In these final months of the first year, your baby is very active and wants to be involved in everything that is happening. Often s/he will insist on doing things his or her way and wanting to make decisions. Improved hand-eye coordination mean that some activities become easier but you will also see their temper as they can become frustrated. Many children are capable of walking around holding onto furniture and some can stand briefly without any support. Language is used to really communicate with you and your baby is now able to recognise between 20 and 50 words. This is the time you may hear the first word! Your baby loves to be with you, yet may become a little anxious in the company of others. S/he enjoys being with other babies too, although is not yet ready to play with them.
The ideas below will help you to support your baby’s development:
Tip 1. Encourage your baby’s walking
Many babies will walk if you hold their hands to support them, although few are as yet at the stage of walking alone. Do not be alarmed if your baby seems unready for this just yet. When the time is right it will happen. Provide opportunities and encourage your baby. Push-along trolleys are useful aids as are push chairs and help with standing and walking. Be mindful of safety. Make sure that floors are not slippery and anything that might be a hazard is put well away. Be there. Be vigilant.
Tip 2. Take advantage of better hand-eye coordination
From 9 months onwards you will see great improvements in your baby’s hand-eye co-ordination. Grip is now appropriate to the task and the use of the pincer grip between forefinger and thumb is commonplace. Help to make this even better. Provide boxes with lids for baby to take off and put on, pieces of food to pick up with fingers. Let your baby turn the pages of a book when you are sharing books together.
Tip 3. See dropping of objects as learning
Your baby loves to drop objects and toys. At this stage h/she does this because she can control this voluntarily. Your baby is delighted to see an object fall and you pick it up only to repeat the action again and again. This is real learning. Baby is learning about cause and effect. If I do this, then is happens. Such learning includes finding out about weights, estimating distances and about gravity.
Tip 4. Support increased concentration and patience
You will see this a lot when your baby is playing. When stacking blocks or beakers to build towers, you will notice that your baby wants to finish the job in hand. H/she spends considerable time at this and is delighted when it is completed. Encourage this.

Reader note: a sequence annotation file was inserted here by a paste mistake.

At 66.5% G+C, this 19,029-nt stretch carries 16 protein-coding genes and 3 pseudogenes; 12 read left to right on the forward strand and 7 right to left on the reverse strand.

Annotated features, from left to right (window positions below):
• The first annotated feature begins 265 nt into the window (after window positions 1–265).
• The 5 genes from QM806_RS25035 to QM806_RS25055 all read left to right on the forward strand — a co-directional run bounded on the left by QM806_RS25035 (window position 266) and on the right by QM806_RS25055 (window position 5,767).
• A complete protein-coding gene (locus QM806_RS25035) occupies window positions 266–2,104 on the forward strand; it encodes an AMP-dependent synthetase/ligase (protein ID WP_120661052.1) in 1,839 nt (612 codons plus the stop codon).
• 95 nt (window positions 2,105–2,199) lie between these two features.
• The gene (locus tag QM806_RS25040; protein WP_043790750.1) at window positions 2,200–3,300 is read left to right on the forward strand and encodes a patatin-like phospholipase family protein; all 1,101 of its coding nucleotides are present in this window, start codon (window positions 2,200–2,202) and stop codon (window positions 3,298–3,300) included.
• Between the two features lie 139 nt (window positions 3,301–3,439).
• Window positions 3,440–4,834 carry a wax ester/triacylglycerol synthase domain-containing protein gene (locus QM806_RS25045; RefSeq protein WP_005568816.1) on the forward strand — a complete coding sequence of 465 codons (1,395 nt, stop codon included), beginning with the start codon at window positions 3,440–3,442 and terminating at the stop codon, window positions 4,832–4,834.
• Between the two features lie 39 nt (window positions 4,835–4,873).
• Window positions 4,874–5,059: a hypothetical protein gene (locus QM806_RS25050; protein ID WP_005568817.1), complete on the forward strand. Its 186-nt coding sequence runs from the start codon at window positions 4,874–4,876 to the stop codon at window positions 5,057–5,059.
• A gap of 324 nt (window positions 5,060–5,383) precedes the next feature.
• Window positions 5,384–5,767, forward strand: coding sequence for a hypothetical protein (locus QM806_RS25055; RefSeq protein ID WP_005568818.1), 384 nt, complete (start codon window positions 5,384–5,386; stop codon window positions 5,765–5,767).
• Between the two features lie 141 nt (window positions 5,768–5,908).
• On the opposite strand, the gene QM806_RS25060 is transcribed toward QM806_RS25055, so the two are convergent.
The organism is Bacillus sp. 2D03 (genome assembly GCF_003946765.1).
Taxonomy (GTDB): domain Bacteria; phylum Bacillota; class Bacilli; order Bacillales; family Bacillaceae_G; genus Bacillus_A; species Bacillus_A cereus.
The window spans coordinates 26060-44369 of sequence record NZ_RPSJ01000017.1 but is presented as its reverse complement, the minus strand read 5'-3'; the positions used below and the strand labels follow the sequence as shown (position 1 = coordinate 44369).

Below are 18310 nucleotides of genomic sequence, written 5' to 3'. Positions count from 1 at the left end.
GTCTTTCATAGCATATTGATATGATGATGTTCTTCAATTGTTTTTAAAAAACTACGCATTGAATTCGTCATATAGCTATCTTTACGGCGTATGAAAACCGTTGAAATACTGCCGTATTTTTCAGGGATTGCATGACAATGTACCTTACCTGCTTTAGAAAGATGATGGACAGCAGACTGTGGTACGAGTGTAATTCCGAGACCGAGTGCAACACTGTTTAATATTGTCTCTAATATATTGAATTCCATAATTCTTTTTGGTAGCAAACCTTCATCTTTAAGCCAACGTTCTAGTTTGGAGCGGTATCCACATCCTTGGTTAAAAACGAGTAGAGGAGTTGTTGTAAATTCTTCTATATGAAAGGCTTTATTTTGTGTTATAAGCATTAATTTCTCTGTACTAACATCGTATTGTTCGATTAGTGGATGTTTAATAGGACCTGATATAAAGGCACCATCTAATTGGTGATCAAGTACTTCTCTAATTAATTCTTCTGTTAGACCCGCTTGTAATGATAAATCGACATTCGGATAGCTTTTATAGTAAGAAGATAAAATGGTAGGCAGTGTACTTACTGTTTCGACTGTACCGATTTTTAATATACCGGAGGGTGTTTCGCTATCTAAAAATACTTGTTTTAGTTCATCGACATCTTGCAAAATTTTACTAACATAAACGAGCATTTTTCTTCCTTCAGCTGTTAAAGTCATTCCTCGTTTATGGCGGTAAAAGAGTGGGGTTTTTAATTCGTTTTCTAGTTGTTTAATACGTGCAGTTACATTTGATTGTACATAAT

Tip 5. Use pointing and turn taking to help pre-speaking
Your baby is keen to point to things nearby. Vision has improved and hand-eye co-ordination with it. Your baby can track objects that move now. Use these opportunities to add language, “Yes, that is your train, isn’t it”. When you are speaking, give instructions. “Please pass me your spoon”. You can expect baby to follow this instruction and reward when this is done. In conversation, pause after you have spoken, to give time for your baby to respond.
Tip 6. Expect a first word
True! Towards the end of the first year, many babies will say their very first word. It may be “da-da” (and not “ma-ma” as the ‘d’ sound is easier for babies to pronounce). Girls tend to speak earlier than boys on average. Babbling still continues but you may notice the noises are now more meaningful. To help this you should be talking to your baby constantly so that h/she hears spoken language as much as possible.
Tip 7. Extend language skills
Do not put pressure on the baby, as they have their own individual time clock. Instead help this process. What you say provides a model for the child to copy and builds vocabulary. Use short simple sentences. Extend their babbling with complete sentences like, “Yes, this is your biscuit. It is a very nice biscuit”. Vary voice tone.
Tip 8. Start with scribbles
Some babies are interested in making marks from this age. Let them have a go with some coloured chalks and make marks on a small board or on a large piece of paper. H/she will love scribbling and making random swirling patterns. Encourage these early and important efforts with lots of praise. This is the beginning of writing.
Tip 9. Reassure in social situations
Self-confidence drops a little towards the end of the first year. Your baby may appear clingy and constantly seeking assurance from you in new situations. Provide this. Be relaxed with your baby and especially when with other people. Give praise, hugs. Let your baby know h/she is safe and secure and that being with others is a good thing.
Tip 10. Be a good role model
One way that babies learn is by copying. Let your baby see you doing everyday tasks – preparing food, getting dressed, washing. H/she will want to copy these actions. When you are playing, she will wish to copy what you do too. Model good behaviour making it clear what is expected. Model what you want to see. Your baby is learning those important social skills and this takes time.
Being with others